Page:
17 Sep 2014
Cosmic neutrinos in IceCube are the vogue these days, but atmospheric neutrinos are the popular ones if we look at the number of hits in the detector. Those neutrinos, created by the interaction of cosmic rays in the Earth’s atmosphere, are the main background in searches for astrophysical neutrinos.
The IceCube Collaboration has submitted a paper today to the European Physical Journal C describing a new analysis scheme for the measurement of the atmospheric neutrino spectrum with the IceCube detector. The analysis was performed using data from May 2009 to May 2010, when the detector was running with a configuration of 59 of the final 86 strings.
The spectrum was measured introducing a novel unfolding technique in the energy range from 100 GeV to 1 PeV, extending previous results of AMANDA by almost an order of magnitude. The new analysis also uses an improved selection, with results that showed a reduced atmospheric muon background contamination of 5 to 6 orders of magnitude and an 8% increase in the signal efficiency.
The unfolded atmospheric neutrino spectrum agrees with both previous experimental results and the current theoretical models. The new method reduces the impact of the systematic uncertainties on the measured flux, but at high energies they are still too large to allow for conclusive results about a prompt and/or an astrophysical component of the overall flux.
Comparison of the unfolding result obtained using IceCube in the 59-string configuration to previous experiments. Theoretical models are shown for comparison. Image: IceCube Collaboration.
The analysis scheme presented in this paper introduces a machine learning algorithm for the final event selection that uses 25 event variables to distinguish between atmospheric muon tracks and tracks produced by neutrino-induced muons.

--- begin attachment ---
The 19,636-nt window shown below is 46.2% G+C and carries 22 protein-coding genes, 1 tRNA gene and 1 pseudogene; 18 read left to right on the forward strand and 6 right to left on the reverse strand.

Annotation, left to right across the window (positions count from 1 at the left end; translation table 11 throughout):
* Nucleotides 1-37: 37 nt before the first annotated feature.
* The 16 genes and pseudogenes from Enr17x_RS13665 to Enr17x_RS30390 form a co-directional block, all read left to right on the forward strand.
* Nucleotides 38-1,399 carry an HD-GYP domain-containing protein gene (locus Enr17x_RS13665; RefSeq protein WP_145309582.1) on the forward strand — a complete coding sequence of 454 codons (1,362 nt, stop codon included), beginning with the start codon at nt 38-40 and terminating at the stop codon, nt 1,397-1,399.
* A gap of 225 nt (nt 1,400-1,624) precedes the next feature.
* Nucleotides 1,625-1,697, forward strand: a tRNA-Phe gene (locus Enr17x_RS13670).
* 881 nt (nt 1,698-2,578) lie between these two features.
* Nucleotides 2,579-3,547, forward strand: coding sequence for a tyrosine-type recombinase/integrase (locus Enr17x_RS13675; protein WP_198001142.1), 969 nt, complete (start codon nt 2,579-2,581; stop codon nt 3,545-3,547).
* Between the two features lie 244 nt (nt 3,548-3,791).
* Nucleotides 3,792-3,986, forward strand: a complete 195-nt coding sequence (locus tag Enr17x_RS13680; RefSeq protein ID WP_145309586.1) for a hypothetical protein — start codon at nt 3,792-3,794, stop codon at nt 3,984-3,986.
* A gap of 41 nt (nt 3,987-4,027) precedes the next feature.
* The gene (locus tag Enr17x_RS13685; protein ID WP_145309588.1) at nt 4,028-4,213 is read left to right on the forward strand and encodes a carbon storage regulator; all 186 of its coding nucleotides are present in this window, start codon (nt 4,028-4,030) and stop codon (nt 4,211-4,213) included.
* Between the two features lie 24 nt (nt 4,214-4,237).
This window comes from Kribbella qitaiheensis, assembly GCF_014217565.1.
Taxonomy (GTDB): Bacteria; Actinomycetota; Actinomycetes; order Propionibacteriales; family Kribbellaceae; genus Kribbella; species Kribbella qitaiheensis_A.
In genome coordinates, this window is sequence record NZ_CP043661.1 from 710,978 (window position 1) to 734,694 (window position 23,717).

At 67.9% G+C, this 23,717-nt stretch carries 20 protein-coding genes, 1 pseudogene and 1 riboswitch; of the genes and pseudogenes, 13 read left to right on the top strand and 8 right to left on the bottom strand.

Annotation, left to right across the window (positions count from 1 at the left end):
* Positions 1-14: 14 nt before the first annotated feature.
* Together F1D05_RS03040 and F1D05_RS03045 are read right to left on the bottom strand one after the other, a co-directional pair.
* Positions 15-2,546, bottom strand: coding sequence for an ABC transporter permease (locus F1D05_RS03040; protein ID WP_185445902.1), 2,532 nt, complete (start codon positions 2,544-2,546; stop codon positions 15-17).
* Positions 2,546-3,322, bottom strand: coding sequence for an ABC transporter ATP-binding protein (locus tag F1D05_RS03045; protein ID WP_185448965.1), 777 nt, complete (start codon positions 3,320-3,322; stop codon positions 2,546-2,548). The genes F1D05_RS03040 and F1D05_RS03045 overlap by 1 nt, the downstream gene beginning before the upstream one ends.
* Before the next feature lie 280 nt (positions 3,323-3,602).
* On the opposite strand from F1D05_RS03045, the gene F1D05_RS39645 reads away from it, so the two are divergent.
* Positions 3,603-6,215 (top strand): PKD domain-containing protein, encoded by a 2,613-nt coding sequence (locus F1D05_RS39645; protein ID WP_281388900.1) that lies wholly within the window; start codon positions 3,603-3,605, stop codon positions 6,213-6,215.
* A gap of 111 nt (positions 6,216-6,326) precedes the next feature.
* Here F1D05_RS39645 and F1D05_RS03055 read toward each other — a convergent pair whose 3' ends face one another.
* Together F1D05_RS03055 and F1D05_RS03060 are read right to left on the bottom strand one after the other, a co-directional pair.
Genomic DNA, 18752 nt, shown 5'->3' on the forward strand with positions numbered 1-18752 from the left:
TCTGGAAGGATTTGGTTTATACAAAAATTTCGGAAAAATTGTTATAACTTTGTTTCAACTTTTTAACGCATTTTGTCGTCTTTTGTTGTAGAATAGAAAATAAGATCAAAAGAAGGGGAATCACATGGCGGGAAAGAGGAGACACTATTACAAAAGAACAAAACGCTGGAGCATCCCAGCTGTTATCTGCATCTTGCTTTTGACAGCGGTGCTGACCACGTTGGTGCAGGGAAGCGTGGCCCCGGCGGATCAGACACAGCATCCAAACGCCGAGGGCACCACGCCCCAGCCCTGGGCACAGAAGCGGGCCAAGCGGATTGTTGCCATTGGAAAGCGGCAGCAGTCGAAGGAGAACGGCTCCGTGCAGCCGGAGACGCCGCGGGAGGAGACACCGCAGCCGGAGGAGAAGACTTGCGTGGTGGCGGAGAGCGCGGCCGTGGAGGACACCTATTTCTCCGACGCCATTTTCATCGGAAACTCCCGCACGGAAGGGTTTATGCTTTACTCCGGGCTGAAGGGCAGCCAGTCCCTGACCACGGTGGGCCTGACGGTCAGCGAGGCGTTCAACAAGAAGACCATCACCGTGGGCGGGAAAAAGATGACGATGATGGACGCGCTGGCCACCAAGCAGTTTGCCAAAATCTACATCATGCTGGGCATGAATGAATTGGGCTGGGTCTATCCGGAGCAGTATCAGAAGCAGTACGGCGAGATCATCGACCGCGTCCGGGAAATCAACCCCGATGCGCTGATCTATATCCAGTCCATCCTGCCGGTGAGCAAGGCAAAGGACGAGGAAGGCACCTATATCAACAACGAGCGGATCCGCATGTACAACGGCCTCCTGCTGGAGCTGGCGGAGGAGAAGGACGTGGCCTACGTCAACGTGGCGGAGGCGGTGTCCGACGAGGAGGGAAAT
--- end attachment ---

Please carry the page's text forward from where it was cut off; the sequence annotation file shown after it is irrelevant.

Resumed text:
“IceCube is a great detector for measuring atmospheric muon neutrinos. Those are, in fact, the vast majority of the neutrinos we detect. And by using tools and algorithms from data mining we can detect even more,” explains Tim Ruhe, a researcher at TU Dortmund University, in Germany.
For every neutrino detected by IceCube, about a million atmospheric muons are observed. A common way to look for neutrinos in this huge muon background consists of selecting only upgoing muon tracks, since muons created by the interaction of cosmic rays with the atmosphere will be absorbed by the Earth when approaching IceCube from below. Thus, if the event reconstruction and selection were perfect, the remaining muon tracks would have been created by the interaction of a neutrino with the ice in or around the IceCube detector.
However, previous to this analysis, the muon background rejection in IceCube was only 99.9% efficient because about 1,000 originally downgoing muons per every neutrino seen by IceCube were falsely reconstructed as upgoing tracks. With the new selection algorithm, IceCube researchers were able to reject 99.9999% of the incoming background events.
+ Info “Development of a General Analysis and Unfolding Scheme and its Application to Measure the Energy Spectrum of Atmospheric Neutrinos with IceCube,” IceCube Collaboration: M.G. Aartsen et al. Submitted to The European Physical Journal C, arXiv.org:1409.4535
See the full article here.
IceCube is a particle detector at the South Pole that records the interactions of a nearly massless sub-atomic particle called the neutrino. IceCube searches for neutrinos from the most violent astrophysical sources: events like exploding stars, gamma ray bursts, and cataclysmic phenomena involving black holes and neutron stars. The IceCube telescope is a powerful tool to search for dark matter, and could reveal the new physical processes associated with the enigmatic origin of the highest energy particles in nature. In addition, exploring the background of neutrinos produced in the atmosphere, IceCube studies the neutrinos themselves; their energies far exceed those produced by accelerator beams. IceCube is the world’s largest neutrino detector, encompassing a cubic kilometer of ice.
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